Saturday, June 13, 2009

Blast of Silence

The lost link between film noir, hardboiled pulp fiction, and do-it-yourself independent film.

This is a small film, both in running time and in scope. Over the course of 77 minutes, we watch as a Frankie Bono, low-level hitman, sets up and executes a job. On screen, Frankie appears withdrawn and detached, albeit professional. In contrast, the film's narration portrays him as antipathetic and confident. Rather than detract from the film this contrast adds depth to Frankie's charactor. The narration reflects his innermost thoughts and feelings, the lies (or truths) he tells himself to justify his actions, and how he sees himself in the face of his profession.

If you can find this, I highly reccommend it. Unavailable in any form for almost 30 years, it's finally available on DVD. I really enjoyed it, but it's worth seeing just for the awesome, completely over the top, second person narration.

Friday, June 12, 2009

Blade Runner (Final Cut)

Future Noir~

You know, I've now seen every version of this and none of them are especially engaging. The noir elements are interesting as is the meditation on what it means to be human. Unfortunately these take a back seat to some pretty cliche action sequences and overly pretentious dialogue. The extended dialogue sequences in this version help to flesh out the plot, but I ultimately like the idea of this film a lot more than the execution.

Wednesday, June 10, 2009

Bambi vs. Godzilla

This is surprisingly not a film noir. Regardless, it's amazing.

Tuesday, June 9, 2009

Touch of Evil

If we're being especially pretentious, this is one of the last examples of a "real" film noir.

Watching this as I work through The Wire, I was surprised as to the similarities between the two. The central conflict in The Wire is between the aspirations of the various characters and the limitations imposed upon them by a variety of institutions. The story of The Wire centers on what happens when these limitations are circumvented through some sort of moral, ethical, or legal compromise. I think a similar conflict is at the center of Touch of Evil. Orsen Welle's Hank Quinlan is not above planting evidence or framing suspects. On the other hand Charlten Heston's Ramon Vargas insists on following proper procedure.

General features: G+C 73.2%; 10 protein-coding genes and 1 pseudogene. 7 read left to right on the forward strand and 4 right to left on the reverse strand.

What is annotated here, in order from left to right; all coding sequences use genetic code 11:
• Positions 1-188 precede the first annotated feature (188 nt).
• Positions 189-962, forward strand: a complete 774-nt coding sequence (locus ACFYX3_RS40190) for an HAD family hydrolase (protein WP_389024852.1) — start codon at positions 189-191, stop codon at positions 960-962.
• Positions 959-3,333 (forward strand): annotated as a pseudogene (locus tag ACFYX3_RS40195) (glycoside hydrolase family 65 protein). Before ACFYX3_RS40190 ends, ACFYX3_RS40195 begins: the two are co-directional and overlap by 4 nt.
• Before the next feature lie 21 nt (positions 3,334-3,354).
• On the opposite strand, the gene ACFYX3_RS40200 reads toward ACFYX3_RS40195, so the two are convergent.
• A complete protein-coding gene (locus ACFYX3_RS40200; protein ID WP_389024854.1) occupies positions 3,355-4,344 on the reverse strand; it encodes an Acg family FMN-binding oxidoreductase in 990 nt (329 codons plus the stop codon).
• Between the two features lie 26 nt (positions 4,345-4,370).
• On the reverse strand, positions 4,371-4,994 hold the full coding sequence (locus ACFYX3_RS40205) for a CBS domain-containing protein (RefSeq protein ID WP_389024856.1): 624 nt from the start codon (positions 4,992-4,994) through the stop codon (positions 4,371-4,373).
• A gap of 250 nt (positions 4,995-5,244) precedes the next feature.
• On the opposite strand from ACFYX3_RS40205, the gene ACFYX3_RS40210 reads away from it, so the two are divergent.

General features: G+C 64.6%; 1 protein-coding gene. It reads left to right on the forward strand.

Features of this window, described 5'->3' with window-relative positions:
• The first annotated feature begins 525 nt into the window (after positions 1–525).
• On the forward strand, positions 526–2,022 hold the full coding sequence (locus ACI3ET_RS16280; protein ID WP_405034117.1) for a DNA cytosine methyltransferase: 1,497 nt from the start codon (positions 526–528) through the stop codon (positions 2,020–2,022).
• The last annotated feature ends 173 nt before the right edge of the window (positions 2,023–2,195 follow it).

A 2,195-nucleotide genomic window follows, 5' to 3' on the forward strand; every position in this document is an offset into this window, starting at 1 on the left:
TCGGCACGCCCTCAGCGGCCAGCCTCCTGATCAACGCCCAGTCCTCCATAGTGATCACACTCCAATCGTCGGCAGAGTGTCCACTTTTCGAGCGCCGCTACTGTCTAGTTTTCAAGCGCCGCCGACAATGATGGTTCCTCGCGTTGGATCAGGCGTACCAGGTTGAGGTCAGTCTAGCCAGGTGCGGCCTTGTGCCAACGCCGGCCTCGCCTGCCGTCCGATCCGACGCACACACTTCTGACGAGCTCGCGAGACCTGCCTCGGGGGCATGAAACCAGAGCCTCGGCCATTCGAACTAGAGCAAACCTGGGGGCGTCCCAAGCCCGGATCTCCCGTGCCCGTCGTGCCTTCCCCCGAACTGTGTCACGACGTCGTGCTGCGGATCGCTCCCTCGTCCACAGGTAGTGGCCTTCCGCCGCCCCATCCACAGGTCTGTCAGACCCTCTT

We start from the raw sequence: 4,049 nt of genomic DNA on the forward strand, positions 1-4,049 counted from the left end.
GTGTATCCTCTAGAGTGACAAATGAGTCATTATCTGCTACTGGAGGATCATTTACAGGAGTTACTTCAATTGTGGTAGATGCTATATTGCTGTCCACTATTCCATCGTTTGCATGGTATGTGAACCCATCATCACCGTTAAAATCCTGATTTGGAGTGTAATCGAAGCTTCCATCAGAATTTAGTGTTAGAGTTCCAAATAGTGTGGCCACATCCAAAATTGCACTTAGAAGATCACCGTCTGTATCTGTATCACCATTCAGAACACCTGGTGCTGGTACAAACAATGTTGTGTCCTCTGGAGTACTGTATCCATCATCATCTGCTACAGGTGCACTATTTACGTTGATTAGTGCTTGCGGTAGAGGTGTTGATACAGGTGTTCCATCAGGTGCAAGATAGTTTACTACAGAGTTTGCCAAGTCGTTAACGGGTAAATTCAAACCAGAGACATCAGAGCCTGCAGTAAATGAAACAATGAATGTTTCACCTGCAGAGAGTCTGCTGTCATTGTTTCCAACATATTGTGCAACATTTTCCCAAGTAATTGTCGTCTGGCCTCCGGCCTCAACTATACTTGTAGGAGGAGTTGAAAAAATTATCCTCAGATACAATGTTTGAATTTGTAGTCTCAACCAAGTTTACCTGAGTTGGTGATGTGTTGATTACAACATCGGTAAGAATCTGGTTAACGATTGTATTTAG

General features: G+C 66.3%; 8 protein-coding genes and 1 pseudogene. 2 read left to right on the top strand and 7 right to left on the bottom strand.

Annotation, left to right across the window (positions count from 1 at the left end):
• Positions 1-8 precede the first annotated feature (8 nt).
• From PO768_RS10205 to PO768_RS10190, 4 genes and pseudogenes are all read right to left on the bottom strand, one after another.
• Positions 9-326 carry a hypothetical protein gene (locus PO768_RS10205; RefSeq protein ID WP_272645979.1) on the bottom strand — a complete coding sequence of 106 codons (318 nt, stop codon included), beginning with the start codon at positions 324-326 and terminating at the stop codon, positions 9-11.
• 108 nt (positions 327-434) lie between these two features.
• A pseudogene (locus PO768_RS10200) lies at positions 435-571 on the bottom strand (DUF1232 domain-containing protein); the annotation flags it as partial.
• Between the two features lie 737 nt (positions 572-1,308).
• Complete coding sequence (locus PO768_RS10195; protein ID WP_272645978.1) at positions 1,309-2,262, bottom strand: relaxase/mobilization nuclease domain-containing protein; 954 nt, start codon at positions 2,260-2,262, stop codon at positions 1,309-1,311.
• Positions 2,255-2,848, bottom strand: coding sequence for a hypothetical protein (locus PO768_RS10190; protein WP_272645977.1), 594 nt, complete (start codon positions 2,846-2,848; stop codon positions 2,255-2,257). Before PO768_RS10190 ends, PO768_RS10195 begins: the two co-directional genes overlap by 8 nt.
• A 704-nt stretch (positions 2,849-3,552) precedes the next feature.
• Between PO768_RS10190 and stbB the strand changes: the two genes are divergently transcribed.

The conflict of the film arises as Vargas questions the integrity of Quinlan's investigation into a car bomb on the Mexican/American border. Eventually it is revealed that Quinlan's investigation, while rife with evidence tampering and witness badgering, has led to the capture of the man who actually did commit the crime. However, this revelation comes only after Quinlan's downfall. Furthermore, Vargas' attempts to discredit Quinlan leads to his wife being captured and drugged. Both characters are arguably attempting to do the right thing, and the film does not hesitate to show the negative effects of the compromises required to do so.

Monday, June 8, 2009

Mulholland Dr.

If Memento is considered noir, than so is Mulholland Dr.

I can't say not too much about the plot of this, not because it would ruin anything, but because it is mostly incomprehensible. The story starts simple enough, with an attempted murder and a case of amnesia, but everything gets very strange very quickly. Mysterious figures begin manipulating the production of a feature film, there is an incredibly strange scene at a playhouse, and, by identitis and circumstances have fractured and recombined. I'm at a loss as to describe exactly what it all means. Maybe it's a bizarre treatise on acting, maybe it's all a critique of Hollywood, maybe the first two acts are a dream of the main character, maybe the whole thing is a dream (but of who exactly?).

I'm going out on a limb here, but Mulholland Dr. might just be the most surrealistic film ever classified as a noir. With that said, it has all the classic elements, the tone of the whole film is pessimistic, there are few noble characters, there is mystery, there are even detectives. Even if you aren't a fan of David Lynch, this is really worth seeing. It's weird, it's disturbing, it's mostly incomprehensible, but it really is an excellent piece of fimmaking.